value.  The formal derivative
fd
, which is updated according to the product rule of differentiation and therefore tracks the formal derivative ofrpp
.  The Bézout coefficient 0
bc0
, which is the evaluation of the polynomial defined by the coefficients ofbcpc0
in $α$.  The Bézout coefficient 1
bc1
, which is the evaluation of the polynomial defined by the coefficients ofbcpc1
in $α$.
The contiguity of regions of constant ramp
is implied by the squarefreeness (as a polynomial in $α$) of rpp
. If rpp
is squarefree, then the Bézout relation
$bc0⋅rpp+bc1⋅fd=1$
holds for any $α$. However, if rp
is not squarefree, indicating a malicious prover, then the above relation holds in a negligible fraction of possible $α$'s. Therefore, the AIR enforces the Bézout relation as a terminal boundary constraint.
Inner Sorting
The second stepping stone to proving memoryconsistency is to establish that the rows in each region of constant ramp
are correctly sorted for clk
in ascending order. To prove this property, we show that all differences of clk
values difference greater than 1 in consecutive rows with the same ramp
value – the clock jump differences – are contained in the clk
table of the Processor Table. What follows here is a summary of the construction reduced to the RAM Table; the bulk of the logic and constraints that make this argument work is located in the Processor Table. The entirety of this construction is motivated and explained in TIP0003.
The inner sorting argument requires one extension column cjdrp
, which contains a running product. Specifically, this column accumulates a factor $β−(clk_{′}−clk)$ in every pair of consecutive rows where a) the ramp
value is the same, and b) the difference in clk
values minus one is different from zero.
Row Permutation Argument
Selecting for the columns clk
, ramp
, and ramv
, the set of rows of the RAM Table is identical to the set of rows of the Processor Table. This argument requires one extension column, rppa
, short for "running product for Permutation Argument". This column accumulates a factor $(a⋅clk+b⋅ramp+c⋅ramv−γ)$ in every row. In this expression, $a$, $b$, $c$, and $γ$ are challenges from the verifier.
Arithmetic Intermediate Representation
Let all household items (🪥, 🛁, etc.) be challenges, concretely evaluation points, supplied by the verifier. Let all fruit & vegetables (🥝, 🥥, etc.) be challenges, concretely weights to compress rows, supplied by the verifier. Both types of challenges are Xfield elements, i.e., elements of $F_{p_{3}}$.
Initial Constraints
 The first coefficient of the Bézout coefficient polynomial 0
bcpc0
is 0.  The Bézout coefficient 0
bc0
is 0.  The Bézout coefficient 1
bc1
is equal to the first coefficient of the Bézout coefficient polynomialbcpc1
.  The running product polynomial
rpp
starts with🧼  ramp
.  The formal derivative
fd
starts with 1.  The running product for the permutation argument with the Processor Table
rppa
has absorbed the first row with respect to challenges 🍍, 🍈, 🍎, and 🌽 and indeterminate 🛋.  The logarithmic derivative for the clock jump difference lookup
ClockJumpDifferenceLookupClientLogDerivative
is 0.
Initial Constraints as Polynomials
bcpc0
bc0
bc1  bcpc1
rpp  🧼 + ramp
fd  1
rppa  🛋  🍍·clk  🍈·ramp  🍎·ramv  🌽·previous_instruction
ClockJumpDifferenceLookupClientLogDerivative
Consistency Constraints
None.
Transition Constraints
 If
(ramp  ramp')
is 0, theniord
is 0, elseiord
is the multiplicative inverse of(ramp'  ramp)
.  If the
ramp
does not change andprevious_instruction
in the next row is notwrite_mem
, then the RAM valueramv
does not change.  The Bézout coefficient polynomial coefficients are allowed to change only when the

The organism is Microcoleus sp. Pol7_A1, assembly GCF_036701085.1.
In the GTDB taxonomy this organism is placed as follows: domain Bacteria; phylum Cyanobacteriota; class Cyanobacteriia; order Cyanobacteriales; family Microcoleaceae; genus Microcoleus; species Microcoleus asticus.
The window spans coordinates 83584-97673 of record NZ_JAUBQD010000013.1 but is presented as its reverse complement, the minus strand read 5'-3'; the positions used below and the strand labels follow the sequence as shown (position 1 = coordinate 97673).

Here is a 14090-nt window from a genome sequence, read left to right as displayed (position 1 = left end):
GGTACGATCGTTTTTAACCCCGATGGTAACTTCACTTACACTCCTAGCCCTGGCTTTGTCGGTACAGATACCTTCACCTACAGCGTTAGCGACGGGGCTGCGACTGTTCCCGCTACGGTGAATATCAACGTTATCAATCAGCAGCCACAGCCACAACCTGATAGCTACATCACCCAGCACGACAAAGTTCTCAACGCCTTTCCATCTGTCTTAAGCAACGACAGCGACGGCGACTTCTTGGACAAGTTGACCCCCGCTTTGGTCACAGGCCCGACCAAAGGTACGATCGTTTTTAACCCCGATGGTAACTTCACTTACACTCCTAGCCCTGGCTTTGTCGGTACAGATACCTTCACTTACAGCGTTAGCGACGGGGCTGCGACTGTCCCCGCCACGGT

ramp
changes.  The running product polynomial
rpp
accumulates a factor(🧼  ramp)
wheneverramp
changes.  The running product for the permutation argument with the Processor Table
rppa
absorbs the next row with respect to challenges 🍍, 🍈, 🍎, and 🌽 and indeterminate 🛋.  If the RAM pointer
ramp
does not change, then the logarithmic derivative for the clock jump difference lookupClockJumpDifferenceLookupClientLogDerivative
accumulates a factor(clk'  clk)
relative to indeterminate 🪞. Otherwise, it remains the same.
Written as Disjunctive Normal Form, the same constraints can be expressed as:
iord
is 0 oriord
is the inverse of(ramp'  ramp)
.(ramp'  ramp)
is zero oriord
is the inverse of(ramp'  ramp)
.(ramp'  ramp)
nonzero orprevious_instruction'
isopcode(write_mem)
orramv'
isramv
.bcpc0'  bcpc0
is zero or(ramp'  ramp)
is nonzero.bcpc1'  bcpc1
is zero or(ramp'  ramp)
is nonzero.(ramp'  ramp)
is zero andrpp' = rpp
; or(ramp'  ramp)
is nonzero andrpp' = rpp·(ramp'🧼))
is zero. the formal derivative
fd
applies the product rule of differentiation (as necessary).  Bézout coefficient 0 is evaluated correctly.
 Bézout coefficient 1 is evaluated correctly.
rppa' = rppa·(🛋  🍍·clk'  🍈·ramp'  🍎·ramv'  🌽·previous_instruction')

 the
ramp
changes or the logarithmic derivative accumulates a summand, and  the
ramp
does not change or the logarithmic derivative does not change.
 the
Transition Constraints as Polynomials
iord·(iord·(ramp'  ramp)  1)
(ramp'  ramp)·(iord·(ramp'  ramp)  1)
(1  iord·(ramp'  ramp))·(previous_instruction  opcode(write_mem))·(ramv'  ramv)
(iord·(ramp'  ramp)  1)·(bcpc0'  bcpc0)
(iord·(ramp'  ramp)  1)·(bcpc1'  bcpc1)
(iord·(ramp'  ramp)  1)·(rpp'  rpp) + (ramp'  ramp)·(rpp'  rpp·(ramp'🧼))
(iord·(ramp'  ramp)  1)·(fd'  fd) + (ramp'  ramp)·(fd'  fd·(ramp'🧼)  rpp)
(iord·(ramp'  ramp)  1)·(bc0'  bc0) + (ramp'  ramp)·(bc0'  bc0·🧼  bcpc0')
(iord·(ramp'  ramp)  1)·(bc1'  bc1) + (ramp'  ramp)·(bc1'  bc1·🧼  bcpc1')
rppa'  rppa·(🛋  🍍·clk'  🍈·ramp'  🍎·ramv'  🌽·previous_instruction')
(iord·(ramp'  ramp)  1)·((ClockJumpDifferenceLookupClientLogDerivative'  ClockJumpDifferenceLookupClientLogDerivative) · (🪞  clk' + clk)  1)
+ (ramp'  ramp)·(ClockJumpDifferenceLookupClientLogDerivative'  ClockJumpDifferenceLookupClientLogDerivative)
Terminal Constraints
 The Bézout relation holds between
rp
,fd
,bc0
, andbc1
.
Terminal Constraints as Polynomials
rpp·bc0 + fd·bc1  1